Factor VII deficiency associated with valproate treatment

Uenalp A., Dirik E., Kurul S.

PEDIATRICS INTERNATIONAL, vol.50, no.3, pp.403-405, 2008 (SCI-Expanded) identifier identifier identifier

  • Publication Type: Article / Article
  • Volume: 50 Issue: 3
  • Publication Date: 2008
  • Doi Number: 10.1111/j.1442-200x.2008.02604.x
  • Journal Indexes: Science Citation Index Expanded (SCI-EXPANDED), Scopus
  • Page Numbers: pp.403-405
  • Keywords: coagulation, factor VII deficiency, valproate, MONOTHERAPY, EPILEPSY, CHILDREN
  • Dokuz Eylül University Affiliated: Yes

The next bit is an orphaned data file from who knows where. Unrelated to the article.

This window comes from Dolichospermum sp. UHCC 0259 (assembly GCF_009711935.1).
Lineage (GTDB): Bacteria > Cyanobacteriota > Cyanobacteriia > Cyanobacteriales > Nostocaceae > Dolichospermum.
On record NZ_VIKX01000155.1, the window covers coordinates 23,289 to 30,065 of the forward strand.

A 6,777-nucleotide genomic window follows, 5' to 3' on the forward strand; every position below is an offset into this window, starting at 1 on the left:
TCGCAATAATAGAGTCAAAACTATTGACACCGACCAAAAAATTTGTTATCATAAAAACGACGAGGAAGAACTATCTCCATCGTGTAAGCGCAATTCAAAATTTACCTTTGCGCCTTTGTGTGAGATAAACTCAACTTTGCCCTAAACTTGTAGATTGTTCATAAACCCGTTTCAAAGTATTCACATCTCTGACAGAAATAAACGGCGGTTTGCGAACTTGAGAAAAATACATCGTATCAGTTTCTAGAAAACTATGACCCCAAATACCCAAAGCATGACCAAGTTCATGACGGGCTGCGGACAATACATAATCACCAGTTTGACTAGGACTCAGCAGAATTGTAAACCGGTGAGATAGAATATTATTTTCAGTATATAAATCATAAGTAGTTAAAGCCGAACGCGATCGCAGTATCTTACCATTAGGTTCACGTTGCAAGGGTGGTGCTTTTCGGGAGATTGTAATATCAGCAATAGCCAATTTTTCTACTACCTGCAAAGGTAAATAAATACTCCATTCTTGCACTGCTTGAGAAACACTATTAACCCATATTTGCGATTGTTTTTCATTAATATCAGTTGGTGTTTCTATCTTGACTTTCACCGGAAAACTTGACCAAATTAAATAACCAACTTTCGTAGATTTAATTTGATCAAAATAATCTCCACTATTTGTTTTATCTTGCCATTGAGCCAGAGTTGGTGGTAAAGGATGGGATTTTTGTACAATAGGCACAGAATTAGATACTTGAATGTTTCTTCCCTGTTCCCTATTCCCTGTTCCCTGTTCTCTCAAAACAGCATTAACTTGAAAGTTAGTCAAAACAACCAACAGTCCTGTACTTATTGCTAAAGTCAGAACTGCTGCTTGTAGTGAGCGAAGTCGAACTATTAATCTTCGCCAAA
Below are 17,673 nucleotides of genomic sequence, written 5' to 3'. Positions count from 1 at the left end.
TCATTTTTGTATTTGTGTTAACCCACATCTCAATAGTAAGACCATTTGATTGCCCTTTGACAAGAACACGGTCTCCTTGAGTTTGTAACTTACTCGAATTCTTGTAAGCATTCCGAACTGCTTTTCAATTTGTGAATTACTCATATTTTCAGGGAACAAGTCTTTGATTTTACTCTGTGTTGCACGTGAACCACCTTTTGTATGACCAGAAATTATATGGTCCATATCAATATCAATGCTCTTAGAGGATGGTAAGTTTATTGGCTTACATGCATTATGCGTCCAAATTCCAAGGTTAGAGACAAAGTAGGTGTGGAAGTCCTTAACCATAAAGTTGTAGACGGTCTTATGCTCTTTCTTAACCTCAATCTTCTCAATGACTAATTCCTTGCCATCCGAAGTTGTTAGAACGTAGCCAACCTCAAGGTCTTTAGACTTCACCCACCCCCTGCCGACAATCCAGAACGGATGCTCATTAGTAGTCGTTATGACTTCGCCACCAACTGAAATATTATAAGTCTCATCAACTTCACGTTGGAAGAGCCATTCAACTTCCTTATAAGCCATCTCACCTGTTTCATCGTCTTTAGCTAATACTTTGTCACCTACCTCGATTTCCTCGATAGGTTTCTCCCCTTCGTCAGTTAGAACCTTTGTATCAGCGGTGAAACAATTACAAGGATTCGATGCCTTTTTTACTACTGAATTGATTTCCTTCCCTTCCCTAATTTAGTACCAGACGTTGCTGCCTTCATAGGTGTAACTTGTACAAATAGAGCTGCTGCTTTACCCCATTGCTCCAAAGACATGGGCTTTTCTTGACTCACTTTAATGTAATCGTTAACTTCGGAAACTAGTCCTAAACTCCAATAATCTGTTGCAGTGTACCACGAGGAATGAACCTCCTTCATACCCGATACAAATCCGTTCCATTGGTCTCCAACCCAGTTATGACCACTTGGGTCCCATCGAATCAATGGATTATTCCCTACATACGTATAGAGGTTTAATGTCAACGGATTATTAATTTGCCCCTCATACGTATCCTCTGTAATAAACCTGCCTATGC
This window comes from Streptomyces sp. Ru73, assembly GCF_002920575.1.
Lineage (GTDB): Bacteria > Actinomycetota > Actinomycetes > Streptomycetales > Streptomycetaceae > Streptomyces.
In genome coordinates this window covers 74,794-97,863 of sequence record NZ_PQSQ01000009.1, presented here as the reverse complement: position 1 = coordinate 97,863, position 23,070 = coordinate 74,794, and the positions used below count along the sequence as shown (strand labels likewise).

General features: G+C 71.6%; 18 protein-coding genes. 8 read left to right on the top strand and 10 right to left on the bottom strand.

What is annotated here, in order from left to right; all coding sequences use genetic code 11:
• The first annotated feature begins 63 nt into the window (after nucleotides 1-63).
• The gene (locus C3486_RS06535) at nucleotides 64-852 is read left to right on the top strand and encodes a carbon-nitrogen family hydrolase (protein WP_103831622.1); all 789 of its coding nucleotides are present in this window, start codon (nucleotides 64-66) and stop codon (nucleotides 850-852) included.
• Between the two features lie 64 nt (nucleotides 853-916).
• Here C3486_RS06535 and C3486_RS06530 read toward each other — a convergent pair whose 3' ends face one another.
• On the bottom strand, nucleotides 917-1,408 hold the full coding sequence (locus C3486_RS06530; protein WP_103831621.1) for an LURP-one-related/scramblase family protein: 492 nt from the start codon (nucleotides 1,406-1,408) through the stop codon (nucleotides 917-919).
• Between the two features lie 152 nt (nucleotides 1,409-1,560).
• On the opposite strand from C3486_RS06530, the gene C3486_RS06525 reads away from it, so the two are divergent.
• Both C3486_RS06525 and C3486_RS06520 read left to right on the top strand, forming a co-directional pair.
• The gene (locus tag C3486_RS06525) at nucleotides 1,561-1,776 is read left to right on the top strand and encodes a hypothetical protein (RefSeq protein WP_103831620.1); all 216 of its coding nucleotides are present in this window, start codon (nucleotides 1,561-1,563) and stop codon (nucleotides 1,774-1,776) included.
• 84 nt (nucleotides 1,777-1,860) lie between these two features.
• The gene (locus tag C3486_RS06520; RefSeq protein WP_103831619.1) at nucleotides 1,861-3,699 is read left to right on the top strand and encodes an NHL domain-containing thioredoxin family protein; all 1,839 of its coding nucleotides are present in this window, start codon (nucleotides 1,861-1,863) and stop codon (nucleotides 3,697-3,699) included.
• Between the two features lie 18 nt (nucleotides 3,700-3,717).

It has long been known that the anti-epileptic, valproate (VPA), which is used widely in the treatments of generalized and focal seizures, may cause subclinical alterations in both intrinsic and extrinsic coagulation pathways. These changes include thrombocyte dysfunction, thrombocytopenia, von Willebrand disease type I, deficiency of vitamin K-dependent coagulation factors 11, VII, IX, and X and reduction in serum fibrinogen, protein C and protein S concentrations. In addition macrocytosis, erythrocytopenia, neutropenia, reduction in hemoglobin and hematocrit counts and bone marrow suppression are reported to accompany VPA treatment. The incidence of these disturbances is higher in children than in adults.(1) These side-effects of VPA may either be dose related, or idiosyncratic, but life-threatening hemorrhage in such cases is rare. The aforementioned hernatological disturbances are generally identified following chronic VPA treatment and when VPA blood concentrations are >100 mu/mL;(2) they can be recurring, temporary or permanent.